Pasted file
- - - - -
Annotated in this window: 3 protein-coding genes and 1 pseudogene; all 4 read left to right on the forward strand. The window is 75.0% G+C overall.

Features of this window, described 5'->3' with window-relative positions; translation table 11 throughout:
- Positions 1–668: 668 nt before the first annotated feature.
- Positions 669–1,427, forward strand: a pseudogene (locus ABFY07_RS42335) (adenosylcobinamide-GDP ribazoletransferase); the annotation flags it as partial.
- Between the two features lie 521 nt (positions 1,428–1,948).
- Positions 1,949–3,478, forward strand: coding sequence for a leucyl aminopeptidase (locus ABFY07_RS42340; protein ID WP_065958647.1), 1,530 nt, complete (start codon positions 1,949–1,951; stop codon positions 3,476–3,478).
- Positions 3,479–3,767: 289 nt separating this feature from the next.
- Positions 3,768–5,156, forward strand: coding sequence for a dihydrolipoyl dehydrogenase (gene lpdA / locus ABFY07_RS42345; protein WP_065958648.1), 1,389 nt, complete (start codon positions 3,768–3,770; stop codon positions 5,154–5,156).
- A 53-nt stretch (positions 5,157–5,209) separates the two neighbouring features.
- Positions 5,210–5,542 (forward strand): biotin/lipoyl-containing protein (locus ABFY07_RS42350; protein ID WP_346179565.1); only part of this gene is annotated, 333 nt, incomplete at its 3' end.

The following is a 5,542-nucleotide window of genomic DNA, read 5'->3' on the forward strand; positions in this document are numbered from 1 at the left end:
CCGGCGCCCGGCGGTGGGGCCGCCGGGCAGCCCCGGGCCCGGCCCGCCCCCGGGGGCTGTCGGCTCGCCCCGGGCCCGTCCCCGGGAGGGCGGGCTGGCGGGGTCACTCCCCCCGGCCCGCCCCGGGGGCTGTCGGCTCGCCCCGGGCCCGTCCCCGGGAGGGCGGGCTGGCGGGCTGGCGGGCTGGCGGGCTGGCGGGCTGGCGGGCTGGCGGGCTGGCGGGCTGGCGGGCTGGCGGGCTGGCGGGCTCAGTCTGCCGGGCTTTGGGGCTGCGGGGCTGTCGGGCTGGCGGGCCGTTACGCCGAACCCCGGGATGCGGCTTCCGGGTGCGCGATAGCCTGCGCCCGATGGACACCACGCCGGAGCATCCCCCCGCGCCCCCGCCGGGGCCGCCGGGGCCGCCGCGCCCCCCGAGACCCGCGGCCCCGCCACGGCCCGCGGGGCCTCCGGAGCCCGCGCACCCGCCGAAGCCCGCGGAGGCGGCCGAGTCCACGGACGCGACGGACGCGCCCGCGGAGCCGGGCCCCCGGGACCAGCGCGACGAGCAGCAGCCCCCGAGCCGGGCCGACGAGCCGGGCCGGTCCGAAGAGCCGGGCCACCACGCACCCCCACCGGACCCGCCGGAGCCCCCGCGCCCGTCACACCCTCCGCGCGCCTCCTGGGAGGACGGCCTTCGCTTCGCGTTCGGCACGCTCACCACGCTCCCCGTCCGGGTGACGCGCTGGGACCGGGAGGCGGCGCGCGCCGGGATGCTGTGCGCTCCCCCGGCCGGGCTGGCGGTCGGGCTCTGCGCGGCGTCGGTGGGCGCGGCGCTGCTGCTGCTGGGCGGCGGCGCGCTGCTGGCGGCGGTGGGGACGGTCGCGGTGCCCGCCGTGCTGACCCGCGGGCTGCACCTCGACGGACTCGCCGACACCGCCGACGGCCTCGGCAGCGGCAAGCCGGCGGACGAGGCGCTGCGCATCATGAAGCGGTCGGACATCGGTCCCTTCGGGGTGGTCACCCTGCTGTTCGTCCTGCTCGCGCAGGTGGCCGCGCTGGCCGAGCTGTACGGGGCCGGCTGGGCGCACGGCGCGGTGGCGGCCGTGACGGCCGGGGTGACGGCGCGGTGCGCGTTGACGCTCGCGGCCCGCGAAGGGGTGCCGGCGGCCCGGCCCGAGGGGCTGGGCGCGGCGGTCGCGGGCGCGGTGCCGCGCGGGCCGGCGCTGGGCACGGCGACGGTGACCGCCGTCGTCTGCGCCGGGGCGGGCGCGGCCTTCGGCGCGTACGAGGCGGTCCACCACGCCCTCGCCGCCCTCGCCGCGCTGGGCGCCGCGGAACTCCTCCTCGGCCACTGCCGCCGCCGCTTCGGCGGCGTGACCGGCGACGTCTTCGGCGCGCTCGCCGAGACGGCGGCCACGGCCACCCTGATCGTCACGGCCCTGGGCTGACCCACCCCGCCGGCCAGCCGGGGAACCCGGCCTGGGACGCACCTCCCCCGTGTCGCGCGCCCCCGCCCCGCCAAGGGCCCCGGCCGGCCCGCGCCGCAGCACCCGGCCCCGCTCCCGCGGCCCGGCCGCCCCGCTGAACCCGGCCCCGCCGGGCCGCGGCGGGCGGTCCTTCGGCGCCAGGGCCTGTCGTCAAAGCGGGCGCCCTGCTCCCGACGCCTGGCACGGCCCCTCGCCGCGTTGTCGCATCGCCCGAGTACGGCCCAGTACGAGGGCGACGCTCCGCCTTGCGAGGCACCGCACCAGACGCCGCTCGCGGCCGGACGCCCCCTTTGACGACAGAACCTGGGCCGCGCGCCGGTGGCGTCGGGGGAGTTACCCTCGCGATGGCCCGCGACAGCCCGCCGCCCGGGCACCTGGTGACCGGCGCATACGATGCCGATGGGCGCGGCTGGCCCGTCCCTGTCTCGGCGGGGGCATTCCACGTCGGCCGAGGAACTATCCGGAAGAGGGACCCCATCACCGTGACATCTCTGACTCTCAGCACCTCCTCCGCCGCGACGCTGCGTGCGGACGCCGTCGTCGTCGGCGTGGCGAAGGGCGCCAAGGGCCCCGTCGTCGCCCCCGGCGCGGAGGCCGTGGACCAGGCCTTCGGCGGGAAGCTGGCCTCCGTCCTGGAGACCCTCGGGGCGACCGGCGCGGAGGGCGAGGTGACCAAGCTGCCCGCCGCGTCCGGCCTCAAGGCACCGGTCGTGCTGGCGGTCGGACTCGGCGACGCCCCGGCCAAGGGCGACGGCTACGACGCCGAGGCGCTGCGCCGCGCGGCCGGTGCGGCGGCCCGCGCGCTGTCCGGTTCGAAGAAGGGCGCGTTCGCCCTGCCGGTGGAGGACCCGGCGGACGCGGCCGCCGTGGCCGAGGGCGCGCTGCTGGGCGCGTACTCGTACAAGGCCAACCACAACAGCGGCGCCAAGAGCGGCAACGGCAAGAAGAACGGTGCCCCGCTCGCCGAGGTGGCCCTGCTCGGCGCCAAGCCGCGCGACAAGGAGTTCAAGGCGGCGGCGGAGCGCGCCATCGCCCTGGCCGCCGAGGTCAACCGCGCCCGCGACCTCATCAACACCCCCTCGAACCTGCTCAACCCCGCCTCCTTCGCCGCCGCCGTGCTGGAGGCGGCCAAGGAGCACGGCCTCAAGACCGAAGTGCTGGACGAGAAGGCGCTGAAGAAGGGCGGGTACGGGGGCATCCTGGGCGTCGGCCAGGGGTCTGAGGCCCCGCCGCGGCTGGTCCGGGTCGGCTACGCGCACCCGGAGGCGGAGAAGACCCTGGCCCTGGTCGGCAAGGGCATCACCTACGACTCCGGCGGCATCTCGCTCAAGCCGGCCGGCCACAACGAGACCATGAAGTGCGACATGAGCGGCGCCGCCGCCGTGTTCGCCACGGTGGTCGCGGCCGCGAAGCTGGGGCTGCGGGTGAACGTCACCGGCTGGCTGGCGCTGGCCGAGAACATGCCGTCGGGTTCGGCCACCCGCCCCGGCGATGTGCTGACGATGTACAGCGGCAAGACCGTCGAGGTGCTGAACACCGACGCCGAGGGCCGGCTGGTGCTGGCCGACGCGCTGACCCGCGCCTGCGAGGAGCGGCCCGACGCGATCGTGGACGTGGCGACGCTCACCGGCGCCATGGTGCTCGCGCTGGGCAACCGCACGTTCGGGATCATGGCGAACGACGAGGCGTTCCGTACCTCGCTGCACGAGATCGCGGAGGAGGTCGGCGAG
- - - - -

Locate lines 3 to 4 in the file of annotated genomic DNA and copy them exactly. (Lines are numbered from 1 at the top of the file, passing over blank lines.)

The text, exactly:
- Positions 1–668: 668 nt before the first annotated feature.
- Positions 669–1,427, forward strand: a pseudogene (locus ABFY07_RS42335) (adenosylcobinamide-GDP ribazoletransferase); the annotation flags it as partial.